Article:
Pharos-Tribune

September 30, 2012

Our View: A positive move for local economy


The issue: The Logansport-Cass County Economic Development Commission last week approved a bylaws change to restructure its board.

Our view:  We’re glad to see the city and its economic development arm back on the same page.



The Logansport-Cass County Economic Development Foundation’s board of directors agreed last week to cuts its size by more than half. Effective  immediately, the board dropped to nine members, down from the previous 21.

The move came in response to an effort by the Logansport City Council to give elected officials a greater voice in the organization. The council in July had voted 4-3 in favor of a plan that would restructure the board of directors to include the mayor, a Logansport councilman, a Cass County commissioner, a county councilman, the superintendent of Logansport Municipal Utilities and two representatives of the local business community.

If the foundation declined to go along with the change, officials had suggested, the city would cut off funding, which amounts to about $90,000 a year.

Backers of the change said they wanted a greater number of board members directly answerable to the voters.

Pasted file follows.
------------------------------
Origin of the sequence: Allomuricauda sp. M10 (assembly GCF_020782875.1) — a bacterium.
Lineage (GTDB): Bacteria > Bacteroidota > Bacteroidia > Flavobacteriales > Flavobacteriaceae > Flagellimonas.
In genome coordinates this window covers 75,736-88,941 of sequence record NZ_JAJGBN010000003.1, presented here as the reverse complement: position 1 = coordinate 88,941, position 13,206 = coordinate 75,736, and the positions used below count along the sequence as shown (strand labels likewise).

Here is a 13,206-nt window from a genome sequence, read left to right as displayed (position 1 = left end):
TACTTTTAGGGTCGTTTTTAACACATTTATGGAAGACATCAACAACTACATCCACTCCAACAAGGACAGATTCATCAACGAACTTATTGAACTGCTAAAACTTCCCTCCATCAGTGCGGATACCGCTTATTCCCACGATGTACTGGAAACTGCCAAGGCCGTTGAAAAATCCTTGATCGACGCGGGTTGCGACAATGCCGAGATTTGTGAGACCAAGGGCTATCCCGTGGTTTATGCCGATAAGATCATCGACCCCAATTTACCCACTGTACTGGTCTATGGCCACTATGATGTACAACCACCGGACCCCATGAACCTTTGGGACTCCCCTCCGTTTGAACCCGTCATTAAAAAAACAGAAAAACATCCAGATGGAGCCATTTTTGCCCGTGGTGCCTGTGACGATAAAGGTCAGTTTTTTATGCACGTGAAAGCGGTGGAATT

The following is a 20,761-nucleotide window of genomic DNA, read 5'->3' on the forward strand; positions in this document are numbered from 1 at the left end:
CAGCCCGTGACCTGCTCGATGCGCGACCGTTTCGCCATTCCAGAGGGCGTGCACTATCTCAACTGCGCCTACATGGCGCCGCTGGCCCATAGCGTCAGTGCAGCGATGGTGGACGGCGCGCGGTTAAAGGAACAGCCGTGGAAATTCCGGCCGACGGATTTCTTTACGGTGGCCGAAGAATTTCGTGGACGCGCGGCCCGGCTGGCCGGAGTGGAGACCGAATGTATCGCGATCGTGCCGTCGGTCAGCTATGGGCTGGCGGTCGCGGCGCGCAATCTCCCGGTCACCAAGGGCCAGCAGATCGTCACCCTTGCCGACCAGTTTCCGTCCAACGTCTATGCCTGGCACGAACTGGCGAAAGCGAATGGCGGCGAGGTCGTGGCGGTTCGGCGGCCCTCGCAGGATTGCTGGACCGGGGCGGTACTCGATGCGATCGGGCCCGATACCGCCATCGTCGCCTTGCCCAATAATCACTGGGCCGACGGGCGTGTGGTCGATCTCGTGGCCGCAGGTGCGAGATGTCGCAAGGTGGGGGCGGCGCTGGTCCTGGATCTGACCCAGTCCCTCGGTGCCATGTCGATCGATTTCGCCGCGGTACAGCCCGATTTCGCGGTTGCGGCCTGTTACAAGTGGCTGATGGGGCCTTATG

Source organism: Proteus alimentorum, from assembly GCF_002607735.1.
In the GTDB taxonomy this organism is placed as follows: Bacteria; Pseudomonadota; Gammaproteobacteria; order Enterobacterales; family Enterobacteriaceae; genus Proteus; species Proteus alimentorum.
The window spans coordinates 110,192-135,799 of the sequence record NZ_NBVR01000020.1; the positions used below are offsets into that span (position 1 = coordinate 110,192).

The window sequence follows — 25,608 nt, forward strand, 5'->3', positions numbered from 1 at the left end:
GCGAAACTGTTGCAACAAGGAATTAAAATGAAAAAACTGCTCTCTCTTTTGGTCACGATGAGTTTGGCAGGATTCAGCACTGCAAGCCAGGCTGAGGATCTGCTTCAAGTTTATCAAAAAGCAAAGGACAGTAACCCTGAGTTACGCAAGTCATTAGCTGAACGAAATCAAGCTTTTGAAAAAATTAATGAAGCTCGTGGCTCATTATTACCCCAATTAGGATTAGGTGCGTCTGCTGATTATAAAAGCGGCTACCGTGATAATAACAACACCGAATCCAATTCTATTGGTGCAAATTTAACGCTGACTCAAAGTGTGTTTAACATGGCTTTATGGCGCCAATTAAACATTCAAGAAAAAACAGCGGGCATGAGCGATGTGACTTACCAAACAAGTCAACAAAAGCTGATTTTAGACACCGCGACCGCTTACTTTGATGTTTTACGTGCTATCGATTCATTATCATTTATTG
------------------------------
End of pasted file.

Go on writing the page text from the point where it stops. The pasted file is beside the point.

Foundation leaders had initially resisted the move, insisting that the board was already representative of the community. They also argued that stacking the board with elected officials might see it shifting its focus with each new election, hampering the organization’s efforts to maintain a long-term vision.

The new, nine-member board represents a compromise between those positions. It gives elected officials four spots on the board while still giving  representatives of the local business community a voting majority.

The smaller size also represents a bow to those who claimed the old board was unweildy. LEDF representatives say the new, smaller board will be able to  respond more quickly to the changing economic development landscape.

Meanwhile, the 12 members who lost their board seats will stay involved in the organization’s activities through a committee structure that will carry out much  of the work that had been handled by the larger board.

We were glad to see Friday’s unanimous vote approving this new structure, and we applaud everyone involved in bringing this compromise about.

Coupled with the foundation’s announcement that it hopes to have a new president in place within the next 10 days, we find reason for optimism about this community’s economic future.

It’s great to see the city and its economic development arm back on the same page. Now, with a new LEDF president about to be named, the foundation and  local leaders can get back to the business at hand, finding jobs for Logansport and Cass County.